out the trucks, working on equipment,

and fixing engines to someone

else. This winter - turn the wrench on

your company systems.

And then next year, when your

company is running more automated

and more profitable than ever - come

join me on the slopes!

6 | PRESSURE WASH NEWS | VOL. 3, NO. 1 | WINTER 2021


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Virtual

Reality

Pressure washing enters

the video gaming realm

BY DREW RUBLE

The average pressure wash operator

works hard, beats the streets for sales,

comes home each night tired, and

certainly doesn’t think of their work as

very interesting to the general public.

Newsflash. Think again.

As reported in a previous issue of

PW News, vast sections of the internet

are dedicated to videos of things

being power washed because a broad

swath of the general public finds the

process of transforming grime-covered

surfaces to clean and bright spaces to

be utterly mesmerizing.

In fact, since as far back as 2010,

millions, that’s right, millions of people

have watched clips from YouTube channels

like Power Washing World, where

outdoor furniture, trucks, patios -- even

vegetables—are pressure washed.

BuzzFeed once uploaded a pressure

washing video to YouTube that

garnered more than 1.4 million views

in less than four days.

Many if not most pressure wash

operators are in on the secret and have

been for a long time. A wildly popular

sub-Reddit called r/Powerwashingporn

allows pressure washer enthusiasts to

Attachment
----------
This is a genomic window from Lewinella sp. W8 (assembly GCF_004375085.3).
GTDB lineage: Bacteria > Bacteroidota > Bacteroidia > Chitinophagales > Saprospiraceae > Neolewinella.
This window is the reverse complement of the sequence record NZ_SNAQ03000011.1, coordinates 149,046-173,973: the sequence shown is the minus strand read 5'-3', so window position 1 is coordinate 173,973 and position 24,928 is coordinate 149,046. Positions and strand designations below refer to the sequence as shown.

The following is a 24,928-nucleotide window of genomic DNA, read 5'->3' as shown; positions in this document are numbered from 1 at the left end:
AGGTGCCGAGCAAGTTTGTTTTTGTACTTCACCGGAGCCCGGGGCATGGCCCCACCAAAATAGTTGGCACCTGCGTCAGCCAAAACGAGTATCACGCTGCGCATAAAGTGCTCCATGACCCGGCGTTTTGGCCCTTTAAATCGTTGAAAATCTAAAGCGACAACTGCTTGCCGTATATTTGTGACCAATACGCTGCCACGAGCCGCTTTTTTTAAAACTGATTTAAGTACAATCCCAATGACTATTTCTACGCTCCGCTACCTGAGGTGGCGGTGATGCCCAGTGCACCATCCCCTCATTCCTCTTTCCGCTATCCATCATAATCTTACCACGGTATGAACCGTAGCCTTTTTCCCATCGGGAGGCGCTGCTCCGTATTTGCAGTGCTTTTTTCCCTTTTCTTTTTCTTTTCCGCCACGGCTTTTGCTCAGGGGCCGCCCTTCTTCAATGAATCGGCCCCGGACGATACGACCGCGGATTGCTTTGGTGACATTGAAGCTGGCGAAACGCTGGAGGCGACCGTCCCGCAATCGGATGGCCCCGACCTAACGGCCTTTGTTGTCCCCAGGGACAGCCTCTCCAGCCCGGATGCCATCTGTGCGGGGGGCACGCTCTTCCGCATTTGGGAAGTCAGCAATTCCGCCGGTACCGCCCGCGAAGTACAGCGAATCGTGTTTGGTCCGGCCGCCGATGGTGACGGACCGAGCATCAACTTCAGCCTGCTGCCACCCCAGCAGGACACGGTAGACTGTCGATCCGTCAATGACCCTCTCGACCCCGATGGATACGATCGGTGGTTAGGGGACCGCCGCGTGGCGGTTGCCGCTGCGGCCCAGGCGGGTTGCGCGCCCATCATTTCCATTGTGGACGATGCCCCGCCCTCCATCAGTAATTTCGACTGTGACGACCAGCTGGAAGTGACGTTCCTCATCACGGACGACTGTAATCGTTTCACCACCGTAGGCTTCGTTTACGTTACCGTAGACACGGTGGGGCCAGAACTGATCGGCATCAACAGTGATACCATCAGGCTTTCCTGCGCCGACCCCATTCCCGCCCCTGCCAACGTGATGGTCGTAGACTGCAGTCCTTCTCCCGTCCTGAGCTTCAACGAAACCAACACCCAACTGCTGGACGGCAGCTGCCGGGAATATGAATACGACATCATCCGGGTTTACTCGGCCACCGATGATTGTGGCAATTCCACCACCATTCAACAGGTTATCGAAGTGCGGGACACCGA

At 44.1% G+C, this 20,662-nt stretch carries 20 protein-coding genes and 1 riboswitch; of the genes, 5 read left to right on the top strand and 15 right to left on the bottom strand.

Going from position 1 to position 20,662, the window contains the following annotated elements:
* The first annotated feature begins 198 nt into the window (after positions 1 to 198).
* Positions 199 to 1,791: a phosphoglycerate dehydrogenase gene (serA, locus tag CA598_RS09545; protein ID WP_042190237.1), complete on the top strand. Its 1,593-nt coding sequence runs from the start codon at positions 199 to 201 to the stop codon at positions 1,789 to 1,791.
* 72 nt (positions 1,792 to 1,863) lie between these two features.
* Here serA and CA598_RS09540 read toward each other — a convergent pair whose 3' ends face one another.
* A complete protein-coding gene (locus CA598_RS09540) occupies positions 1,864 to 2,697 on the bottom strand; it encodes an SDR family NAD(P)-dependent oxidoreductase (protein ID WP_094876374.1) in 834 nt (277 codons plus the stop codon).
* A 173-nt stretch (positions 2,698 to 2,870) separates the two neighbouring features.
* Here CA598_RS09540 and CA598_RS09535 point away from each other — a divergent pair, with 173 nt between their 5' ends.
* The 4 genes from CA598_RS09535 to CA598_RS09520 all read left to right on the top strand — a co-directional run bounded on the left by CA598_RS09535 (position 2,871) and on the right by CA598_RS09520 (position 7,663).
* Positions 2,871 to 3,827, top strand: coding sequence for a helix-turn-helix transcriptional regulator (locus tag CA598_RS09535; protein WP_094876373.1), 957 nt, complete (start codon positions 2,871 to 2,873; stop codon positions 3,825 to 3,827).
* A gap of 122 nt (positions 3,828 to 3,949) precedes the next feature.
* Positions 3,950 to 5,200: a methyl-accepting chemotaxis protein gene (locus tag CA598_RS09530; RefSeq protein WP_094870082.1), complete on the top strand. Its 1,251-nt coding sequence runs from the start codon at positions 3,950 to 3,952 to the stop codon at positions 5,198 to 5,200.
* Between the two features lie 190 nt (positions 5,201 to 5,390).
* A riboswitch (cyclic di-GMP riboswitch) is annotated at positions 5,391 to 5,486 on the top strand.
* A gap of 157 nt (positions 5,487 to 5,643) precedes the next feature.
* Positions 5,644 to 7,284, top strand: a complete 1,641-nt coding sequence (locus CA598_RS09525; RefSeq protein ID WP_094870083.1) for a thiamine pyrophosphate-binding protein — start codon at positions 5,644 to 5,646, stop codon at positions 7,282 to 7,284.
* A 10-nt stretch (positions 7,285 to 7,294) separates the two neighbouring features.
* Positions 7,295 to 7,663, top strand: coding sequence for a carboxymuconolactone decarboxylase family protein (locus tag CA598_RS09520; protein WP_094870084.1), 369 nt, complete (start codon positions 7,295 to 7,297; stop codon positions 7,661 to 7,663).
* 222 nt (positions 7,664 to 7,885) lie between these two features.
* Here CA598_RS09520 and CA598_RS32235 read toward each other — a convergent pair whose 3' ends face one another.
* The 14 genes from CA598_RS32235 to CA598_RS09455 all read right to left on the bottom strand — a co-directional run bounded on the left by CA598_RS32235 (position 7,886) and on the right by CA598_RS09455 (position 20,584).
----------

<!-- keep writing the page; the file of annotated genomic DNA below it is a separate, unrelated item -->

upload their own pressure wash videos.

The site boasts a community nearly

600,000 people.

What’s the attraction? We reported

it probably has something to do

with Autonomous Sensory Meridian

Response (ASMR), which, defined in

medical terms, describes the experience

of tingling sensations in the crown of

the head, in response to a range of

audio-visual triggers.

No matter the explanation, the

bottom line is that pressure wash videos

have become insanely popular.

BRAND NEW DAY

Now the human obsession with

pressure washing has entered the multibillion-dollar

video gaming realm.

UK-based FuturLab’s PowerWash

Simulator (screen grabs pictured here)

lets interested gamers blast dirt into

oblivion right from their desktop.

The game puts a power washer

in the gamer’s hands and lets them

blast away on a dirty two-story house.

Gamers try to achieve 100% progress

on the task. Eventually the game maker

says there will be more scenes to clean,

continued ...

8 | PRESSURE WASH NEWS | VOL. 3, NO. 1 | WINTER 2021


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Send your news,

press releases, and story tips to

drewruble@gmail.com

JOIN US

If you would like to advertise

in the next edition of PW News, , contact

Jacksonv@pressurewashnews.com


VIRTUAL REALITY

start, starting with stripping the house

clean from years of dirt build-up.

According to PCGamer.com, when

the game player arrived at Suzie’s, “the

situation is pretty bad. The front door,

windows, porch, garage, driveway, and

roof are all filthy, you can barely see

the original paintwork underneath the

thick layer of dirt. It’s super nasty.”

The house is soon sparkling, though,

via the gamer’s efforts.

additional equipment (more than the

three nozzles offered now), and even

a chance to open your own pressure

wash business.